To illustrate, think of the classical comedy teams (Laurel and Hardy, Abbot and Costello, etc).  Generally these consist of a ‘straight man’ and a ‘fool’.

The straight man’s job is to serve as a set-up for the fool to bounce off of. This is often accomplished by the straight man portraying a caricature of accepted mores and values, emphasizing their weak points and hypocrisies, which the ‘fool’ wryly pounces upon, spoofs, or otherwise picks apart, rendering the previously respectable straight man foolish, and himself winkingly wise. (Groucho Marx and Margaret Dumont, being a textbook example).

On the surface, the straight man and the fool seem to be at odds, antagonistic toward each other, but in fact, the two are in cahoots, reading out of the same script. They are both in fact letzim (mockers), simply pulling off their letzonus in different ways.

So how did we get from food, to politics, to comedy—you might well be asking? Let me explain.

The Torah presents a pure, clear, God given morality (or values, as we like to call it today). The political left (beginning from the so-called ‘enlightenment’) has been at war against these values and the curtailment of unrestrained selfish desire fulfillment they mandate.

But to mock and attack the truth directly would yield them little, so they teamed up with a ‘straight man’—the non-Jewish religious right. These latter present (or misrepresent) Torah-originated values and outlooks, distorting them based on their ancestors’ millennia-old distortions.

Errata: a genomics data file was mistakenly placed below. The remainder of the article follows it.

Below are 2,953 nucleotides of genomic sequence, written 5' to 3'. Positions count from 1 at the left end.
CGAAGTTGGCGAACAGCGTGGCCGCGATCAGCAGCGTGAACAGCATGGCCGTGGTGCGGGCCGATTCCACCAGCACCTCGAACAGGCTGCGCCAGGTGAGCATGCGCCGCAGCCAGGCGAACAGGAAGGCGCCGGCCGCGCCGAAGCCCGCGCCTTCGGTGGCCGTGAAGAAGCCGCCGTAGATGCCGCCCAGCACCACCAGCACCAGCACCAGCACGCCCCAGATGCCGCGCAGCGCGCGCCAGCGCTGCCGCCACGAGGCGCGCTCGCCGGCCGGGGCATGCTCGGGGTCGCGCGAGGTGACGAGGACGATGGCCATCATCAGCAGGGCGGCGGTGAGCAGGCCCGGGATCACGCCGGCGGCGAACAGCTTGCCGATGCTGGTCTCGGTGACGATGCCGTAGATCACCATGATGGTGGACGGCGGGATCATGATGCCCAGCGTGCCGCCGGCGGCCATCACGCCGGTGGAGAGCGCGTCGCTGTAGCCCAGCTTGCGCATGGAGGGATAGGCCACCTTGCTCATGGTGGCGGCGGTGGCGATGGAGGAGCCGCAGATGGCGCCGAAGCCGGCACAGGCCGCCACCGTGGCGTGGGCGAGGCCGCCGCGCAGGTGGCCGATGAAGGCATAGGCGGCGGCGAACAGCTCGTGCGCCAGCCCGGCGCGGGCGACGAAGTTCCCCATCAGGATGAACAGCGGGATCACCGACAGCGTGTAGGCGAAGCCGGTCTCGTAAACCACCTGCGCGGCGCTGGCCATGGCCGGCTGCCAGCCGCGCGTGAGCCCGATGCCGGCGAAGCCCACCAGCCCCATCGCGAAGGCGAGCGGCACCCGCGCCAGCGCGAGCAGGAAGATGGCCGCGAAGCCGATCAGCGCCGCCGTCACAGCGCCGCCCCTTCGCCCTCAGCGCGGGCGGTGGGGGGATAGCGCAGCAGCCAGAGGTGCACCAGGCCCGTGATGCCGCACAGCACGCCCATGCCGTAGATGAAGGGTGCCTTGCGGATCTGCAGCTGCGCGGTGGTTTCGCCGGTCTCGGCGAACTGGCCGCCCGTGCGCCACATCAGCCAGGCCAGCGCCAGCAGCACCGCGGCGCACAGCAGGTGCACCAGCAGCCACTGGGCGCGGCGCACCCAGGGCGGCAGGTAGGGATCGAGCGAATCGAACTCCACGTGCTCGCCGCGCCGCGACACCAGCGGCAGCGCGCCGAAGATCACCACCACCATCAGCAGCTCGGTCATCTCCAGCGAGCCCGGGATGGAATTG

These simplistic distortions, coupled with the blatant hypocrisy of many of their high-profile practitioners, serve to create a perfect ‘foil’ for the left-wing ‘fools’ to mock. “See, there is your traditional values and religion!…How ridiculous!…(and it is, as the right-wing straight man/letz presents it)…So chuck it all and be free!”

This ‘Cosmic Comic Conspiracy’ really is a very slick and professional comedy team.  Only its results are a far from laughing matter, as it poisons and prejudices people’s minds and has practically closed the door to any of our attempts to fulfill our mission of relating the message that a life of true God given values, far from being silly, is sublime.

Is there any way out of this cynical cycle?

You tell me.

Just Saying…

If I weren’t afraid to say what I really wanted to say…

If I didn’t care what you’d think of me, or my message…

Do you know what I’d say?

If you do, you’re a step up on me, because I don’t.

I don’t even know if it’s a legitimate question.

Because so much of what I want to say has to do with your being able to hear it.

To grow from it.

To change from it.

So what good would it do to simply splatter you with my unbridled opinions?

To make me feel good?

To have some sort of orgiastic release?

No, thank you.

Still, there remains that nagging feeling.

It’s my very self-consciousness. Or, my consciousness of how I’ll be perceived, rather than what I want to say. That puts up a barrier of artifice that keep my words from penetrating your soul.

So, again, If I weren’t afraid to say what I really wanted to say…

If I didn’t care what you’d think of me, or my message…

I would tell you…that I am just as stuck as you are.

I’m just as held back from living life full out, following fiercely my fondest dreams.